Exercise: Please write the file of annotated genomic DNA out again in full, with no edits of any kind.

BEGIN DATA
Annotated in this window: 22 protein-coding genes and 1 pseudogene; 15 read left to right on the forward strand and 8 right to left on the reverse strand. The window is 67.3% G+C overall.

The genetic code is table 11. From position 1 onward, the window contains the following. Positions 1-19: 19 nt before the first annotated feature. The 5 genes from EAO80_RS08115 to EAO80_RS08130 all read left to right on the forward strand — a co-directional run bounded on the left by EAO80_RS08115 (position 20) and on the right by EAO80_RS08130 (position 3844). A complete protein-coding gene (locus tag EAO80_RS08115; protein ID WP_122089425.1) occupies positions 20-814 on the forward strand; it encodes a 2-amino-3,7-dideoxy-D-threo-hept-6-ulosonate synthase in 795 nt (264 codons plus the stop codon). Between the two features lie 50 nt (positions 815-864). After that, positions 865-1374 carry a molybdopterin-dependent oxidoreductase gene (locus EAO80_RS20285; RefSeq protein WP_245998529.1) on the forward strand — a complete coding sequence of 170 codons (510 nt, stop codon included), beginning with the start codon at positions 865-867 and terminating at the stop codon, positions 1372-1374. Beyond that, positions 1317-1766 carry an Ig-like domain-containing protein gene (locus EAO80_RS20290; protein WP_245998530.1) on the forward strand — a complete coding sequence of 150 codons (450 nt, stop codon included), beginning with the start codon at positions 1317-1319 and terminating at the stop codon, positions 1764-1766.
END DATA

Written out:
Annotated in this window: 22 protein-coding genes and 1 pseudogene; 15 read left to right on the forward strand and 8 right to left on the reverse strand. The window is 67.3% G+C overall.

The genetic code is table 11. From position 1 onward, the window contains the following. Positions 1-19: 19 nt before the first annotated feature. The 5 genes from EAO80_RS08115 to EAO80_RS08130 all read left to right on the forward strand — a co-directional run bounded on the left by EAO80_RS08115 (position 20) and on the right by EAO80_RS08130 (position 3844). A complete protein-coding gene (locus tag EAO80_RS08115; protein ID WP_122089425.1) occupies positions 20-814 on the forward strand; it encodes a 2-amino-3,7-dideoxy-D-threo-hept-6-ulosonate synthase in 795 nt (264 codons plus the stop codon). Between the two features lie 50 nt (positions 815-864). After that, positions 865-1374 carry a molybdopterin-dependent oxidoreductase gene (locus EAO80_RS20285; RefSeq protein WP_245998529.1) on the forward strand — a complete coding sequence of 170 codons (510 nt, stop codon included), beginning with the start codon at positions 865-867 and terminating at the stop codon, positions 1372-1374. Beyond that, positions 1317-1766 carry an Ig-like domain-containing protein gene (locus EAO80_RS20290; protein WP_245998530.1) on the forward strand — a complete coding sequence of 150 codons (450 nt, stop codon included), beginning with the start codon at positions 1317-1319 and terminating at the stop codon, positions 1764-1766.